Toward a TurkishRussian migration system: pioneers and followers, By Ayşem Biriz Karaçay
This paper shows how macrostructures between Turkey and the USSR generated initial migratory flows from Turkey to Russia. It then examines the role of pioneer migrants behind further migratory flows that formed the basis of the TurkishRussian migration s
The traditional approach to pioneer migration sees pioneers as the initial “movers,” who leave their countries and join different communities where none of the members of their communities have been before. Therefore, distinguishing pioneer migrants specific to each wave in the migration history and to each migration (sub) system may assist in understanding the diversification and (dis) continuities in migratory movements.
This paper follows a migration system theory that offers a broad perspective in assessing a system, by capturing the interactions in the receiving country, the sending country and the migrants as a whole. Accordingly, a migration system is defined as a set of places linked by flows and counter-flows of people, goods, services and information, all of which tend to facilitate further exchanges between places. This approach assesses international migration on a global, regional and national scale via political, economic and social processes. In this way, it is possible to distinguish historical singularities and similarities of migration flows, states and regions.
INITIAL MIGRATORY FLOWS FROM TURKEY TO THE USSR
In the early 1920s, the Turkish Republic, established in 1923, was primarily preoccupied with political and cultural reforms to consolidate her nation-building process. Implementing liberal economic principles, the one-party rule of the Republican People’s Party (CHP) sought to create a business class from the now dominant Turkish Muslim majority of the population. The unsuccessful attempts to initiate a national private sector without a well-established business class or sufficient financial resources resulted in a more closed economy and the expansion of the public sector.
Toward the mid-1930s, Turkey announced a new strategy of statism, which promoted the state as a leading producer as well as investor, since -according to the Turkish government -- the Union of Soviet Socialist Republics (USSR) seemed to have escaped from the challenges of the Great Depression, while at the same time sustaining high rates of
growth. Therefore, Soviet central planning came to be regarded as relevant evidence of the best way to achieve economic development. Parallel to this recognition of the USSR, the first five-year industrial plan was adopted in 1934, with the assistance of Soviet advisers. Taking her first long-term credit from the USSR, which continued to substantially increase friendship as well as the weight of Soviet influence, Turkey began to construct large, state-owned industrial plants. By the end of the decade, stateowned economic enterprises (SEEs) had emerged as leading producers in a number of key sectors, such as textiles, sugar, iron and steel, glassworks, cement, utilities and mining. For instance, the Sümerbank Nazilli Textile Factory was the first SEE in Turkey, established in the western province of Aydın in 1937.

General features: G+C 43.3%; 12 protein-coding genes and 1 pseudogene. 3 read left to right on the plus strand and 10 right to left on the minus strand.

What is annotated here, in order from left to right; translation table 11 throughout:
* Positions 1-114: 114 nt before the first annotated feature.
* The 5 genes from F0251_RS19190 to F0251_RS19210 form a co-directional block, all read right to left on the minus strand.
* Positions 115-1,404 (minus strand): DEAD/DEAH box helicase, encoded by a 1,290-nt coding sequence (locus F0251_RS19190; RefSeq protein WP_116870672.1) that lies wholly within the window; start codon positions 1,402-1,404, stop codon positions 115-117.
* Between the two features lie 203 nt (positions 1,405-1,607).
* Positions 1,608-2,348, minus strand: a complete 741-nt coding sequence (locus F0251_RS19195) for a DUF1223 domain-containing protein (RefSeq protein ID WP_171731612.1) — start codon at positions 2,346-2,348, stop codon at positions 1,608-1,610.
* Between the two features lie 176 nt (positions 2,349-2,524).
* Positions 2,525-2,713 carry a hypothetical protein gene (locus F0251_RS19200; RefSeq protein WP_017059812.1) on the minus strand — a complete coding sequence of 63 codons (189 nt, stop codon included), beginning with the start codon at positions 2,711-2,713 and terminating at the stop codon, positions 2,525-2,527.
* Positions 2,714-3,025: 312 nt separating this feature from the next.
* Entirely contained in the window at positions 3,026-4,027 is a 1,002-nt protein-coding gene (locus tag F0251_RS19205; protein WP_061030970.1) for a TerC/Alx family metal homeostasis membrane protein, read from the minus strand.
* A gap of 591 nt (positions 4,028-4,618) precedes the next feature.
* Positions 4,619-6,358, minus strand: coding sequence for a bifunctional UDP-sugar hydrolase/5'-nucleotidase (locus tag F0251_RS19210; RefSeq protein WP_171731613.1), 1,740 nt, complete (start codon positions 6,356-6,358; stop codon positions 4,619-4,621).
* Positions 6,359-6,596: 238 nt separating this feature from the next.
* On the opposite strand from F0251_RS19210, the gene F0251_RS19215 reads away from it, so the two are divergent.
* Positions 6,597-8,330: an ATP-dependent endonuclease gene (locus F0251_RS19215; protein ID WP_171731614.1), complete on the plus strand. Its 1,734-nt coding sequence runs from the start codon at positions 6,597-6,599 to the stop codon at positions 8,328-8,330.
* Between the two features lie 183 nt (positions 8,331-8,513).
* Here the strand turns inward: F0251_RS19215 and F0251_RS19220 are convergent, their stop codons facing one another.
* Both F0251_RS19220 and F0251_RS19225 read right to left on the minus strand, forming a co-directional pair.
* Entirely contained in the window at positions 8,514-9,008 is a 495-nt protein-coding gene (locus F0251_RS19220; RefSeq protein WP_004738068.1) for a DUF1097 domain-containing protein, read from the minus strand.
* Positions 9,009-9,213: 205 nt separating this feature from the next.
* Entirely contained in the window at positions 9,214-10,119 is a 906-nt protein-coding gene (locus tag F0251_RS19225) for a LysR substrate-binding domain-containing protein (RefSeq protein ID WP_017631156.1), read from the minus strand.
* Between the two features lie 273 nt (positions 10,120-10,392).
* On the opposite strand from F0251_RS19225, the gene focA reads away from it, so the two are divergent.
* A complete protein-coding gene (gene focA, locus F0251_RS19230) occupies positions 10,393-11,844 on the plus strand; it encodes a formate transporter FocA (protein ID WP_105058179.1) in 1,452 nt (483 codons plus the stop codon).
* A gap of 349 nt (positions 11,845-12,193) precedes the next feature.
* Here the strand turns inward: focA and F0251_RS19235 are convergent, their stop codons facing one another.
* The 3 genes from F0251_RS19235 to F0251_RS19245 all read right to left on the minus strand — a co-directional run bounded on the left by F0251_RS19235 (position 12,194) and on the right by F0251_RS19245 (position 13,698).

After the first multi-party general election in 1950, the Democratic Party (DP) government gave greater scope to the private sector in agriculture and industry, with the help of aid from the US. However, following the economic and political insecurity of the late 1950s and the military intervention of 1960, military leaders came into power to restore political stability and economic development. Placing special emphasis on import substitution and central planning, they increased the role of SEEs, mostly established on Soviet credit. Similarly to the Sümerbank Nazilli Textile Factory established in 1937, more SEEs were later constructed in various provinces in Anatolia.
In particular, SEEs enhanced technical cooperation and dialogue between Soviet and Turkish workers and engineers, despite the escalating political tensions of the Cold War era. Additionally, there were examples of entrepreneurs, such as Naif Uras who exported meat from Kars (a province on the Soviet-Turkish border) to the Gyumri Meat Processing Factory in the Armenian Soviet Socialist Republic. Likewise, some retired bureaucrats and businessmen who knew about the specific needs of the Soviet economy that could be supplied by Turkey entered the closed Soviet market. One of the first examples was Güntekin Köksal, who launched consultancy and engineering services in 1974 in Moscow; following his steps, in 1978, Ertan Balin started the BASTAŞ Barite Company in the closed Soviet market.
These attempts could be considered the initial practices of both sides’ newly formulated liberal policies over the course of the 1970s. Turkey replaced its import substitution policy with an outwardlooking approach based on export-led growth and industrialization. In support of these policies, additional measures were implemented, such as export incentives and the liberalization of imports in the early 1980s. In fact, the prominent big business
Investments by Turkish companies such as ENKA set the scene for a potential partnership and enhanced trust between Russia and Turkey in the 2000s.